The DART spacecraft was an impactor with a mass of 610 kg (1,340 lb) that hosted no scientific payload and had sensors only for navigation. The spacecraft cost US$330 million by the time it collided with Dimorphos in 2022.
DART's navigation sensors included a sun sensor, a star tracker called SMART Nav software (Small-body Maneuvering Autonomous Real Time Navigation), and a 20 cm (7.9 in) aperture camera called Didymos Reconnaissance and Asteroid Camera for Optical navigation (DRACO). DRACO was based on the Long Range Reconnaissance Imager (LORRI) onboard New Horizons spacecraft, and supported autonomous navigation to impact the asteroid's moon at its center. The optical part of DRACO was a Ritchey-Chrétien telescope equipped with telephoto lens with a field of view of 0.29° and a focal length of 2.6208 m (f/12.60). The spatial resolution of the images taken immediately before the impact are expected to be around 20 centimeters per pixel. The instrument had a mass of 8.66 kg (19.1 lb).
The detector used in the camera was a CMOS image sensor measuring 2,560 × 2,160 pixels. The detector records the wavelength range from 0.4 to 1 micron (visible and near infrared). A commercial off-the-shelf CMOS detector was used instead of a custom charge-coupled device in LORRI, as DRACO did not require the extreme low-light performance demanded of LORRI during New Horizons' Pluto flyby. DRACO's detector performance actually met or exceeded that of LORRI because of the improvements in sensor technology in the decade separating the design of LORRI and DRACO. Fed into an onboard computer with software descended from anti-missile technology, the DRACO images helped DART autonomously guide itself to its crash.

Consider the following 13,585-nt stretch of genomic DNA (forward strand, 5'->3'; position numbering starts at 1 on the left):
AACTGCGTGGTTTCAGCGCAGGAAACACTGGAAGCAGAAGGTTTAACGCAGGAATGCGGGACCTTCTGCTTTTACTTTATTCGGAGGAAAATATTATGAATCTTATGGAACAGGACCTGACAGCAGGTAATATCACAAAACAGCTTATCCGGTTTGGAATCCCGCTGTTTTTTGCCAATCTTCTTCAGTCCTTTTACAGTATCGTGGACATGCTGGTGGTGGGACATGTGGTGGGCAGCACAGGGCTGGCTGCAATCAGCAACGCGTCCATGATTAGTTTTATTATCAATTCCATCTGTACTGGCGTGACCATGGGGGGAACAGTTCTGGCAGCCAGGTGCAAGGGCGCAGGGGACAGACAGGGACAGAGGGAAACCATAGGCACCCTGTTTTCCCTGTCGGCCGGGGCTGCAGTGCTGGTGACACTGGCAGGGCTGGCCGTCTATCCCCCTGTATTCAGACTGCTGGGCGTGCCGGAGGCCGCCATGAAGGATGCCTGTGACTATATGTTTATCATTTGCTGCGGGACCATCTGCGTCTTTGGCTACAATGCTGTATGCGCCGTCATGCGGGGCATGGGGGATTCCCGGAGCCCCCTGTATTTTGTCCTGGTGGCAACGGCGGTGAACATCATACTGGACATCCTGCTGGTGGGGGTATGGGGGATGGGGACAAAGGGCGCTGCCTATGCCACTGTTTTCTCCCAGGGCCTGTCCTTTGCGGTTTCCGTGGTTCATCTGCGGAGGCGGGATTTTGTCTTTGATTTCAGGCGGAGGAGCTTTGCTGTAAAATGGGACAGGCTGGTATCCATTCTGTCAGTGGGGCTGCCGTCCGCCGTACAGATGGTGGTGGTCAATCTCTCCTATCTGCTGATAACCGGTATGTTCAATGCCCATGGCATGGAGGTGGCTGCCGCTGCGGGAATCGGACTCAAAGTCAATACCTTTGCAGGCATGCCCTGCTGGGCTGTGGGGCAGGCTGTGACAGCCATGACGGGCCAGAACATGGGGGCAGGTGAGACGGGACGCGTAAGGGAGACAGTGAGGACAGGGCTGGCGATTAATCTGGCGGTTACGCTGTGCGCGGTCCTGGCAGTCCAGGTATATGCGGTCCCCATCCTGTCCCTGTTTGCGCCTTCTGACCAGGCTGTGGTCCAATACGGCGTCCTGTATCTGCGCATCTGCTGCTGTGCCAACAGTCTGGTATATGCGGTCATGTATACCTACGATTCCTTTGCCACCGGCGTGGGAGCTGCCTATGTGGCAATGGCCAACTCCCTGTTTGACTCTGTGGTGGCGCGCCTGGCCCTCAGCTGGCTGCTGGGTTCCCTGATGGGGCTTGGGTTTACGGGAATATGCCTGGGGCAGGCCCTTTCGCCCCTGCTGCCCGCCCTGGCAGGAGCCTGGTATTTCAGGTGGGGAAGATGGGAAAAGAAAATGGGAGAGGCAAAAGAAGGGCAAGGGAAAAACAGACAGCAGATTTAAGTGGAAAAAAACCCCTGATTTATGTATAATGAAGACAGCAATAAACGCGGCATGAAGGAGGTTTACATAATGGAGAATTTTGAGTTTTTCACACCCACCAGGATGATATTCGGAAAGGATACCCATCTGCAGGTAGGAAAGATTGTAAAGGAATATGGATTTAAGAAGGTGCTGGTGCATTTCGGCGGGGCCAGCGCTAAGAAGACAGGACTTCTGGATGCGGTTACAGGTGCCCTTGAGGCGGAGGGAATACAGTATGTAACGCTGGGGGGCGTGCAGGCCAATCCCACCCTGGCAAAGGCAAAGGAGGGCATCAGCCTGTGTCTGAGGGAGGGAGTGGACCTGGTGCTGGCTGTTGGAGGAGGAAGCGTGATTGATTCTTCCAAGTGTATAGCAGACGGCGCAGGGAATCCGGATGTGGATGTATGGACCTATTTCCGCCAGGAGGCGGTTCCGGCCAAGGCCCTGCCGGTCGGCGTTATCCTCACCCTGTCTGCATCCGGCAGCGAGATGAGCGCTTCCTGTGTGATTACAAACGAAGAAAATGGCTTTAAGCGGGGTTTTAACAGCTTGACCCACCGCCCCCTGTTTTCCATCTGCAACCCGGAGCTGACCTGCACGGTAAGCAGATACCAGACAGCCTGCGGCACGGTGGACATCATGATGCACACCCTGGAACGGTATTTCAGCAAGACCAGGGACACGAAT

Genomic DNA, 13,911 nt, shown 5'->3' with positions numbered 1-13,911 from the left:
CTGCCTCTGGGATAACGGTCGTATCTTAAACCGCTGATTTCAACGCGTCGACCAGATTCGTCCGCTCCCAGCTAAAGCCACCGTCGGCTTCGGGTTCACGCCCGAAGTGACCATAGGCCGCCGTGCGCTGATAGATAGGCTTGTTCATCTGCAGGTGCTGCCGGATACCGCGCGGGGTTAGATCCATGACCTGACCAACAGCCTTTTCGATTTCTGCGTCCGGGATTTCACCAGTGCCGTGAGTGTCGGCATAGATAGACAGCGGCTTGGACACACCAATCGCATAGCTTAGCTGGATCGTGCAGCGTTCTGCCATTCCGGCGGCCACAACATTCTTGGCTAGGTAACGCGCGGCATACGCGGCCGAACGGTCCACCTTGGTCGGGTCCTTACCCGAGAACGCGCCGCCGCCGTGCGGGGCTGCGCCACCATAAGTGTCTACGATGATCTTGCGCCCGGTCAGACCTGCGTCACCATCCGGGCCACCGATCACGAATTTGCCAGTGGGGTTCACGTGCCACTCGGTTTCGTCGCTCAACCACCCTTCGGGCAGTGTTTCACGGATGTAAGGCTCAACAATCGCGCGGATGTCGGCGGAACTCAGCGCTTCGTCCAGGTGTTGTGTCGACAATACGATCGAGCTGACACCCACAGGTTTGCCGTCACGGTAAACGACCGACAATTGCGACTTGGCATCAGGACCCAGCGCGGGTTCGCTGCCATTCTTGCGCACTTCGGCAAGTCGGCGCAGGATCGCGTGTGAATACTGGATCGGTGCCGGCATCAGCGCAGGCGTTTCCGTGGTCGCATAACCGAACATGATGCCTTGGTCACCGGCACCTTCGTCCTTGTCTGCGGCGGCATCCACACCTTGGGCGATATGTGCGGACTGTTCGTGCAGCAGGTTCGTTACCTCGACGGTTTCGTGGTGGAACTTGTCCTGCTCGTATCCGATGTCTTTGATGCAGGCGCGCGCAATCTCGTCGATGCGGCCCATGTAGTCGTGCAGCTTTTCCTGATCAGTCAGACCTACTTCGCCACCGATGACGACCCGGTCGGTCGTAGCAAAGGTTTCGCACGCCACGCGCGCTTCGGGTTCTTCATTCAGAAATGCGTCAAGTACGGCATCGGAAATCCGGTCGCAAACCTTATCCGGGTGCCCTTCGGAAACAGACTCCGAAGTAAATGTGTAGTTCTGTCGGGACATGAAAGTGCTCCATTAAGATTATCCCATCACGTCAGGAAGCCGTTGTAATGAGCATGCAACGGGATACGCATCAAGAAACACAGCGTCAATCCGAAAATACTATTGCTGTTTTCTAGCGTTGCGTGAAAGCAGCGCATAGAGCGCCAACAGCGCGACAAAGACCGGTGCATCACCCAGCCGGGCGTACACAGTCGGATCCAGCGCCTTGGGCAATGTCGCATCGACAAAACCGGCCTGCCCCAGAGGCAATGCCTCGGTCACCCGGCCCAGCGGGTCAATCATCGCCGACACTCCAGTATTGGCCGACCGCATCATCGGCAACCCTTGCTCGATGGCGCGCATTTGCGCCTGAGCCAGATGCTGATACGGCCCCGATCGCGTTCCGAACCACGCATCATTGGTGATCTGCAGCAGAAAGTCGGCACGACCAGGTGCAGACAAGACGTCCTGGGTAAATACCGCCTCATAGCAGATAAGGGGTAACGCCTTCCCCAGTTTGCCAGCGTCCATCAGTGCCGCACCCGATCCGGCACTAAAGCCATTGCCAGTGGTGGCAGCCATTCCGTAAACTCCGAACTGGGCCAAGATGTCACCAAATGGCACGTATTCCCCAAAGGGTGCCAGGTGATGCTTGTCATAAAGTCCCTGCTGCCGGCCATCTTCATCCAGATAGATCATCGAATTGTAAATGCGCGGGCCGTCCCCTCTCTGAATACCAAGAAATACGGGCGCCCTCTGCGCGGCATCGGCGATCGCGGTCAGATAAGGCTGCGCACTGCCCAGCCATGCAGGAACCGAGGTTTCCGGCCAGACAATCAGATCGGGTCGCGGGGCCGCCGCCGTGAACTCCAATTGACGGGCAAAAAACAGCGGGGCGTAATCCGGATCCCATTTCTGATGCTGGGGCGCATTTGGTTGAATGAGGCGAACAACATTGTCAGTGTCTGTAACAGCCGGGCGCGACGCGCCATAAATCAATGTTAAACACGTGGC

Using ROSA as the structure, a small portion of the DART solar array was configured to demonstrate Transformational Solar Array technology, which has very-high-efficiency SolAero Inverted Metamorphic (IMM) solar cells and reflective concentrators providing three times more power than current other solar array technology.
The DART spacecraft was the first spacecraft to use a new type of high-gain communication antenna, a Spiral Radial Line Slot Array (RLSA). The circularly-polarized antenna operates at the X-band NASA Deep Space Network (NASA DSN) frequencies of 7.2 and 8.4 GHz, and has a gain of 29.8 dBi on downlink and 23.6 dBi on uplink. The fabricated antenna in a flat and compact shape exceeds the given requirements and has been tested through environments resulting in a TRL-6 design.
DART demonstrated the NEXT gridded ion thruster, a type of solar electric propulsion. It was powered by 22 m2 (240 sq ft) solar arrays to generate the ~3.5 kW needed to power the NASA Evolutionary Xenon Thruster–Commercial (NEXT-C) engine. Early tests of the ion thruster revealed a reset mode that induced higher current (100 A) in the spacecraft structure than expected (25 A). It was decided not to use the ion thruster further as the mission could be accomplished without it, using conventional thrusters fueled by the 110 pounds of hydrazine onboard. However, the ion thrusters remained available if needed to deal with contingencies, and had DART missed its target, the ion system could have returned DART to Dimorphos two years later.